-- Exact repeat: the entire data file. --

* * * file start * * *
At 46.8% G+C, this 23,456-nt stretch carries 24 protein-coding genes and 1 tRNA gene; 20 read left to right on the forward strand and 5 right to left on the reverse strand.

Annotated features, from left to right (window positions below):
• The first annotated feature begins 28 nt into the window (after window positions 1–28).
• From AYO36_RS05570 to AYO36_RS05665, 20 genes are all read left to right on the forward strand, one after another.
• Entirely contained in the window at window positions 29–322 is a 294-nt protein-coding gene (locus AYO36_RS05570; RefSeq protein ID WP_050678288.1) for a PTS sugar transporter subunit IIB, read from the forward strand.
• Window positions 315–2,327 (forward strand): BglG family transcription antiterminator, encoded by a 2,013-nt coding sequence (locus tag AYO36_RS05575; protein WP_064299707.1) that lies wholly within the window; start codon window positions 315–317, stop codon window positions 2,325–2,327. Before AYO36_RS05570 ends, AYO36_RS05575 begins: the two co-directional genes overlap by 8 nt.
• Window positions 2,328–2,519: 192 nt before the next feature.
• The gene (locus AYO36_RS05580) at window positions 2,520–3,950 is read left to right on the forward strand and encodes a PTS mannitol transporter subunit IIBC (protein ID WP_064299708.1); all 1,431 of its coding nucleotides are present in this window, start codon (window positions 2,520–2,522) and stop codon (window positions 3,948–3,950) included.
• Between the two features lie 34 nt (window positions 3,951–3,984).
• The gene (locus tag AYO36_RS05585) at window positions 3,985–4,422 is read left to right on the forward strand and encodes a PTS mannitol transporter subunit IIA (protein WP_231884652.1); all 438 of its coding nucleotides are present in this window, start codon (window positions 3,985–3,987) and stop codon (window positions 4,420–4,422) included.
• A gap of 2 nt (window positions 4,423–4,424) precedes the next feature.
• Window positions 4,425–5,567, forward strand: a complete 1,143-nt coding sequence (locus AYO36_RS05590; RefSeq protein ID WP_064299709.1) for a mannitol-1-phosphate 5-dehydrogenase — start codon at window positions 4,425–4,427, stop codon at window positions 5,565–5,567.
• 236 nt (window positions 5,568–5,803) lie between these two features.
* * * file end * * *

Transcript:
At 46.8% G+C, this 23,456-nt stretch carries 24 protein-coding genes and 1 tRNA gene; 20 read left to right on the forward strand and 5 right to left on the reverse strand.

Annotated features, from left to right (window positions below):
• The first annotated feature begins 28 nt into the window (after window positions 1–28).
• From AYO36_RS05570 to AYO36_RS05665, 20 genes are all read left to right on the forward strand, one after another.
• Entirely contained in the window at window positions 29–322 is a 294-nt protein-coding gene (locus AYO36_RS05570; RefSeq protein ID WP_050678288.1) for a PTS sugar transporter subunit IIB, read from the forward strand.
• Window positions 315–2,327 (forward strand): BglG family transcription antiterminator, encoded by a 2,013-nt coding sequence (locus tag AYO36_RS05575; protein WP_064299707.1) that lies wholly within the window; start codon window positions 315–317, stop codon window positions 2,325–2,327. Before AYO36_RS05570 ends, AYO36_RS05575 begins: the two co-directional genes overlap by 8 nt.
• Window positions 2,328–2,519: 192 nt before the next feature.
• The gene (locus AYO36_RS05580) at window positions 2,520–3,950 is read left to right on the forward strand and encodes a PTS mannitol transporter subunit IIBC (protein ID WP_064299708.1); all 1,431 of its coding nucleotides are present in this window, start codon (window positions 2,520–2,522) and stop codon (window positions 3,948–3,950) included.
• Between the two features lie 34 nt (window positions 3,951–3,984).
• The gene (locus tag AYO36_RS05585) at window positions 3,985–4,422 is read left to right on the forward strand and encodes a PTS mannitol transporter subunit IIA (protein WP_231884652.1); all 438 of its coding nucleotides are present in this window, start codon (window positions 3,985–3,987) and stop codon (window positions 4,420–4,422) included.
• A gap of 2 nt (window positions 4,423–4,424) precedes the next feature.
• Window positions 4,425–5,567, forward strand: a complete 1,143-nt coding sequence (locus AYO36_RS05590; RefSeq protein ID WP_064299709.1) for a mannitol-1-phosphate 5-dehydrogenase — start codon at window positions 4,425–4,427, stop codon at window positions 5,565–5,567.
• 236 nt (window positions 5,568–5,803) lie between these two features.